ZigBee Telecom protocol is kind of out there, but you see competition with other near-field communications. Secret would be to get Apple and Samsung (and others) to agree to a single near-field protocol. When I develop something now to tie to cell, I use wifi, BT, or USB
Tracking wildlife - I take it you are familiar with the existing hardware and protocols. I have experimented with 802.15.4 with triangulation at 900Mhz. Requires having active fixed nodes. Otherwise you are back in the wild with yagis (and typically grad students)
FCS architecture, as envisioned, included adhoc networks among stationary and moving nodes that might be intermittently in range, including distributed sensors in the battlefield. Quite a challenging problem.
Started backwards - @wahaufler - great question! I was involved in FCS a long time ago and yes this does look familiar. 10-20 years ago, I would say military would drive industry; but with today's COTS programs I see it going as you say. And I do think that IoT will have definite military logistics applications as well as perhaps for c4
?? Having studied a bit of what was once called "Future Combat Systems" (FCS), there seems to be a lot of overlap, or a large potential application of IoT to FCS. How do you see the military's use of IoT. Will defense development drive commercial development of this tech, or vice-versa? (I suspect the latter) Thanks
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@Genius Yes, you're right, the "layers" play a huge role. But I just worry about passing 1's and 0's between the different "things" and then deal with 'em at the destination for the results. Yes, HTML, but also oLED's, LED's, computers or a MCU interface to a motor driver, for example. We're just slapping "building blocks" together and using IoT to interpret, manipulate and utilize the 1's and 0's. I'm so glad I wasn't born in the ol' west times. :) I probably would've tried to IoT the telegraph. :)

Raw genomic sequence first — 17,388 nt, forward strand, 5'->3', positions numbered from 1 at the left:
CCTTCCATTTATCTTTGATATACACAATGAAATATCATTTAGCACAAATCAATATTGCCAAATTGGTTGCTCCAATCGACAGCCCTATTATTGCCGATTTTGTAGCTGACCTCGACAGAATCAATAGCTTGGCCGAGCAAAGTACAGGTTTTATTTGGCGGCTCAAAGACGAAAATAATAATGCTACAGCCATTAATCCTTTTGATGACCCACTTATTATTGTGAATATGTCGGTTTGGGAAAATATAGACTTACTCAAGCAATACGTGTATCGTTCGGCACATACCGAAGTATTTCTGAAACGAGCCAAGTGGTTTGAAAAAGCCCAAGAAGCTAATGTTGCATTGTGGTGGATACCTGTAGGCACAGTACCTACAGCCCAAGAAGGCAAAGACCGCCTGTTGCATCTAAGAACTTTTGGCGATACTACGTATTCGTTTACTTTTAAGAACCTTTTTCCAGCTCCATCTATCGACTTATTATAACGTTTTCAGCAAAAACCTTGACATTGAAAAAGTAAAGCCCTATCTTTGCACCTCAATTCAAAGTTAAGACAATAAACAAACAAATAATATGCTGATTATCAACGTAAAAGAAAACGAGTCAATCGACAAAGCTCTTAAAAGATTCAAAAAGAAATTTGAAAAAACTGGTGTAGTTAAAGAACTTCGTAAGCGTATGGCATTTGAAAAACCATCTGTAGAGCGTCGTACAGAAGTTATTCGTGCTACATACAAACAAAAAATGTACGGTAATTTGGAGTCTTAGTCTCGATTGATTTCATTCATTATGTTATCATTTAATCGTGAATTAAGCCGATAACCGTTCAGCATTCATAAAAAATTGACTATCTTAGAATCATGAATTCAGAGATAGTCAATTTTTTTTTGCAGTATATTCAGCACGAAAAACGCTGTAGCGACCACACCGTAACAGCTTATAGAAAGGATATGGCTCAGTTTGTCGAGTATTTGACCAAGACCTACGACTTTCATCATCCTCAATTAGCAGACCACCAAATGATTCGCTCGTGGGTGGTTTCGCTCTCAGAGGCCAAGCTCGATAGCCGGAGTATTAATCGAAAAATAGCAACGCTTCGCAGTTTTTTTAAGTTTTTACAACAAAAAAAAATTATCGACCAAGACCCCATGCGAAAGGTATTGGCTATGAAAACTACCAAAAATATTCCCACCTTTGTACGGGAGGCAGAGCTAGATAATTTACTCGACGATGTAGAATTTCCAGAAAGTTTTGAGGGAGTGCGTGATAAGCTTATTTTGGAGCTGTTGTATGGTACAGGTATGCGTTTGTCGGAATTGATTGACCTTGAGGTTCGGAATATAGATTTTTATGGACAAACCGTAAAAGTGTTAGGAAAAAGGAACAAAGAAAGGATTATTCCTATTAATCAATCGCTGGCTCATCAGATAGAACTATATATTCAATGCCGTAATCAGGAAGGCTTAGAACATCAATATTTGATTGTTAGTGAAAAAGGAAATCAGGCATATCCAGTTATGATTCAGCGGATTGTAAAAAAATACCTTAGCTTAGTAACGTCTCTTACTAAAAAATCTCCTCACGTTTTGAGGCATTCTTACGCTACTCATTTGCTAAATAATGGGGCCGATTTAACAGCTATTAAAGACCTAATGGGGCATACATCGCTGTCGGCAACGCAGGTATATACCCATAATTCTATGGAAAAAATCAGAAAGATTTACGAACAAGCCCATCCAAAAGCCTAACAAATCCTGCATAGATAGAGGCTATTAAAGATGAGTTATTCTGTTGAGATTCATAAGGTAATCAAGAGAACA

@JoeFromOzarks: I have spoken the words "if I only had the time to do xxxx" all to often. In the part of the networking I would agree that the wired & wireless Ethernet has been the most developed, and work especially well to transmit HTML. I'm not sure about Zigbee and if it has capability to support HTML. Canbus is currently developing HTML and video/audio streaming for use in the automotive entertainment systems. Essentially there is a "layer" model of communications and at some point there needs to be an IoT "application layer" that can be transmitted over the various "physical layers" of Ethernet, Zigbee, canbus, NFC, etc. that can link multiple devices across multiple network medias. Just my $.02